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No Sunshine for Florida Neurosurgeons

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A hostile legal climate is creating a severe shortage of neurosurgeons in Florida, according to recent news reports, where malpractice insurance premiums are soaring. Neurosurgeons pay the highest malpractice rates, yet reimbursements for their services remain low.

“Florida will be over when people stop moving here because they cannot get access to healthcare.”— Karl Altenburger, MD; Florida Medical Association president

A hostile legal climate is creating a severe shortage of neurosurgeons in Florida, according to recent news reports, where malpractice insurance premiums are soaring. Neurosurgeons pay the highest malpractice rates, yet reimbursements for their services remain low. The problem is especially acute in emergency rooms, where fewer neurosurgeons are willing to serve on call, since they consider it too risky.

In Palm Beach County, just 22 neurosurgeons serve a population of 1.3 million and only 13 of them serve on call. According to a Palm Beach County Medical Society survey, retirement and a lack of new doctors will reduce those numbers to 14 practicing neurosurgeons in three years, with just seven working on call.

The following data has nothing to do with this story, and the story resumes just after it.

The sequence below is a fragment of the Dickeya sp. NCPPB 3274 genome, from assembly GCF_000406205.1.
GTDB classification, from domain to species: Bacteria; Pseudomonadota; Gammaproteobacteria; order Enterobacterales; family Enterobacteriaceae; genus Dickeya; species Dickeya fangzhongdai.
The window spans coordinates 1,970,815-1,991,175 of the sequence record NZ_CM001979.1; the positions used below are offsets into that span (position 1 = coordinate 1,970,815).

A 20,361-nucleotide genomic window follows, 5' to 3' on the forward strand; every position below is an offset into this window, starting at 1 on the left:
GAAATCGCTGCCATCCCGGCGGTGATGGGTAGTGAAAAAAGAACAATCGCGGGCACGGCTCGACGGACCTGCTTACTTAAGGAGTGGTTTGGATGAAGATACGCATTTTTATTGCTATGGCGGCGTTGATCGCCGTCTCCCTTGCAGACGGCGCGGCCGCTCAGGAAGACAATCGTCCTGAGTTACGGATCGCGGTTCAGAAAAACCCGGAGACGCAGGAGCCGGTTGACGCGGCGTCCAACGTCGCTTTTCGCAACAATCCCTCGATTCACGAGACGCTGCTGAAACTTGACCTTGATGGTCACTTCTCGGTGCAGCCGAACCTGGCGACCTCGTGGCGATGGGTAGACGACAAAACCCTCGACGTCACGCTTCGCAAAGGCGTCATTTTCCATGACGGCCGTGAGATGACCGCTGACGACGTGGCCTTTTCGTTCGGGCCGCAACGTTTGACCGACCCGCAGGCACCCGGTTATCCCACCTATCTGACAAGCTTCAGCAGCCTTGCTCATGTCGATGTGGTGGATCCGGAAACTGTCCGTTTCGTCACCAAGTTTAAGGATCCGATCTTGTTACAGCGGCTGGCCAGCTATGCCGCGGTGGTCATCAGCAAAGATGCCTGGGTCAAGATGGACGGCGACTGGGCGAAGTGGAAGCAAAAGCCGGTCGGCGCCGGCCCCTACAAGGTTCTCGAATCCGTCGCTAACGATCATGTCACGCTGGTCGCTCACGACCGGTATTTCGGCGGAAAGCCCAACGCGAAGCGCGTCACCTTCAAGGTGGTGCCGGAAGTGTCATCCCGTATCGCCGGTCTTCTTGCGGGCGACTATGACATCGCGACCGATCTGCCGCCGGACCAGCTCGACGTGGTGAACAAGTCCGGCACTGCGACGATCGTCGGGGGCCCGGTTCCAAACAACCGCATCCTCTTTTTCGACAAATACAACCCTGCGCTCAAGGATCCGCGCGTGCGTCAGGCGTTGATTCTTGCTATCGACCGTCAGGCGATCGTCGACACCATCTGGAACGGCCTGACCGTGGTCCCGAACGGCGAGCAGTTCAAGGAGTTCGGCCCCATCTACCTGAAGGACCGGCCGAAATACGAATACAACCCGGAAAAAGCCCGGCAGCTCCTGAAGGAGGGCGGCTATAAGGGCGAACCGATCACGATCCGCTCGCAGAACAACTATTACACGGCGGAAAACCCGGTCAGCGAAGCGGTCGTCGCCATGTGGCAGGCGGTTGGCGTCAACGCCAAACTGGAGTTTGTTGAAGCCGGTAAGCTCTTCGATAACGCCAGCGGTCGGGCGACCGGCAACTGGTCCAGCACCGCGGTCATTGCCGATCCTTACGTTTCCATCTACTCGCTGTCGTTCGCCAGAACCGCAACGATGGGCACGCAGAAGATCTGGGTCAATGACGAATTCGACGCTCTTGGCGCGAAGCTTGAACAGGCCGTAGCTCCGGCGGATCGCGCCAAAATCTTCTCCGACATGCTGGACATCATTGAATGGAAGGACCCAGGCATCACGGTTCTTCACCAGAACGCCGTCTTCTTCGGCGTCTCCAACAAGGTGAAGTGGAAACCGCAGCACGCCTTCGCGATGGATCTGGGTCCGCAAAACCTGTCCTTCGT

Florida’s legislative climate is also not good for a doctor’s financial health. Four years ago, voters approved a constitutional amendment that revokes a doctor’s medical license after three malpractice judgments. And although the state has passed a malpractice reform law that caps pain and suffering awards to $500,000, doctors in the state say it doesn’t go far enough. The awards cap is higher than those allowed other states with similar laws, they claim, and awards up to $1.5 million are allowed if the patient dies.

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Overall, Florida healthcare faces a “perfect storm,” says Karl Altenburger, MD, president of the Florida Medical Association, in a recent interview. “Many hospitals can't recruit the doctors they need,” he says. “Due to a high senior population, Florida's situation is going to be more severe than anywhere else in the country in five to 10 years.”

25%—Percentage of Florida physicians who are over age 60.(Florida State University, 2008)


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